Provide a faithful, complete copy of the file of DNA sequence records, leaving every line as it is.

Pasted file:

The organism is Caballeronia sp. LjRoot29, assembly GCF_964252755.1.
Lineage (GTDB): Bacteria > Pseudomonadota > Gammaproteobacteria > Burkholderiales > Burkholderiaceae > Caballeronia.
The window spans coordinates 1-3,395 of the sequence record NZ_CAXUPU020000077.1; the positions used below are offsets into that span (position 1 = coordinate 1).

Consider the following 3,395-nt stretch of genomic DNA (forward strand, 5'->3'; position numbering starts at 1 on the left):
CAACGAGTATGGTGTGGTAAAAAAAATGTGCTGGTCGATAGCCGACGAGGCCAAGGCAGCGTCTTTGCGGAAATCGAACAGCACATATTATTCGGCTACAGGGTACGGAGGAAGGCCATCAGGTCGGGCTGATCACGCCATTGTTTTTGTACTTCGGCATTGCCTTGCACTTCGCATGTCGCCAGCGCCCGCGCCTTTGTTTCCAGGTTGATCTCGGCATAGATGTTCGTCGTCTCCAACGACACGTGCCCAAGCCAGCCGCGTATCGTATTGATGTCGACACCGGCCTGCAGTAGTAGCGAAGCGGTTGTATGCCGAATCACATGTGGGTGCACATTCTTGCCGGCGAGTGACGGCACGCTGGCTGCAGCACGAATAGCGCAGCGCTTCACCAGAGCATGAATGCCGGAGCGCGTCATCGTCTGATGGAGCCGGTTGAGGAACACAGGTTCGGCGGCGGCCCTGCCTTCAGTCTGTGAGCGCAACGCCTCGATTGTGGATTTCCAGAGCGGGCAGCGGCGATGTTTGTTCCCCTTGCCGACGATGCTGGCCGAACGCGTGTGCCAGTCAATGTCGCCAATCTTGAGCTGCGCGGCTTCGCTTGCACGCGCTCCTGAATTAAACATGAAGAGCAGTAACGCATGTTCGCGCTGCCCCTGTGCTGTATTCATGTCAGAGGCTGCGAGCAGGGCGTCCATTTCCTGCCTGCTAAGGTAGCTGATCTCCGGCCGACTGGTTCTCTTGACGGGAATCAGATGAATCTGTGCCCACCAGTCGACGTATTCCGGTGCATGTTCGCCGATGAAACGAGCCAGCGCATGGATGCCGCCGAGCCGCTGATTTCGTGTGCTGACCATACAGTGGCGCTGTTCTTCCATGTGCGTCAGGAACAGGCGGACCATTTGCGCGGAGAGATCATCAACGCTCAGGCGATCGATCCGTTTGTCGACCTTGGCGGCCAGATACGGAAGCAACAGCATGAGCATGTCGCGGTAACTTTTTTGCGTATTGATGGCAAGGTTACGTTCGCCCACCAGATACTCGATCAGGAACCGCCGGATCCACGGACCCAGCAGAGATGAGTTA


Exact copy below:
The organism is Caballeronia sp. LjRoot29, assembly GCF_964252755.1.
Lineage (GTDB): Bacteria > Pseudomonadota > Gammaproteobacteria > Burkholderiales > Burkholderiaceae > Caballeronia.
The window spans coordinates 1-3,395 of the sequence record NZ_CAXUPU020000077.1; the positions used below are offsets into that span (position 1 = coordinate 1).

Consider the following 3,395-nt stretch of genomic DNA (forward strand, 5'->3'; position numbering starts at 1 on the left):
CAACGAGTATGGTGTGGTAAAAAAAATGTGCTGGTCGATAGCCGACGAGGCCAAGGCAGCGTCTTTGCGGAAATCGAACAGCACATATTATTCGGCTACAGGGTACGGAGGAAGGCCATCAGGTCGGGCTGATCACGCCATTGTTTTTGTACTTCGGCATTGCCTTGCACTTCGCATGTCGCCAGCGCCCGCGCCTTTGTTTCCAGGTTGATCTCGGCATAGATGTTCGTCGTCTCCAACGACACGTGCCCAAGCCAGCCGCGTATCGTATTGATGTCGACACCGGCCTGCAGTAGTAGCGAAGCGGTTGTATGCCGAATCACATGTGGGTGCACATTCTTGCCGGCGAGTGACGGCACGCTGGCTGCAGCACGAATAGCGCAGCGCTTCACCAGAGCATGAATGCCGGAGCGCGTCATCGTCTGATGGAGCCGGTTGAGGAACACAGGTTCGGCGGCGGCCCTGCCTTCAGTCTGTGAGCGCAACGCCTCGATTGTGGATTTCCAGAGCGGGCAGCGGCGATGTTTGTTCCCCTTGCCGACGATGCTGGCCGAACGCGTGTGCCAGTCAATGTCGCCAATCTTGAGCTGCGCGGCTTCGCTTGCACGCGCTCCTGAATTAAACATGAAGAGCAGTAACGCATGTTCGCGCTGCCCCTGTGCTGTATTCATGTCAGAGGCTGCGAGCAGGGCGTCCATTTCCTGCCTGCTAAGGTAGCTGATCTCCGGCCGACTGGTTCTCTTGACGGGAATCAGATGAATCTGTGCCCACCAGTCGACGTATTCCGGTGCATGTTCGCCGATGAAACGAGCCAGCGCATGGATGCCGCCGAGCCGCTGATTTCGTGTGCTGACCATACAGTGGCGCTGTTCTTCCATGTGCGTCAGGAACAGGCGGACCATTTGCGCGGAGAGATCATCAACGCTCAGGCGATCGATCCGTTTGTCGACCTTGGCGGCCAGATACGGAAGCAACAGCATGAGCATGTCGCGGTAACTTTTTTGCGTATTGATGGCAAGGTTACGTTCGCCCACCAGATACTCGATCAGGAACCGCCGGATCCACGGACCCAGCAGAGATGAGTTA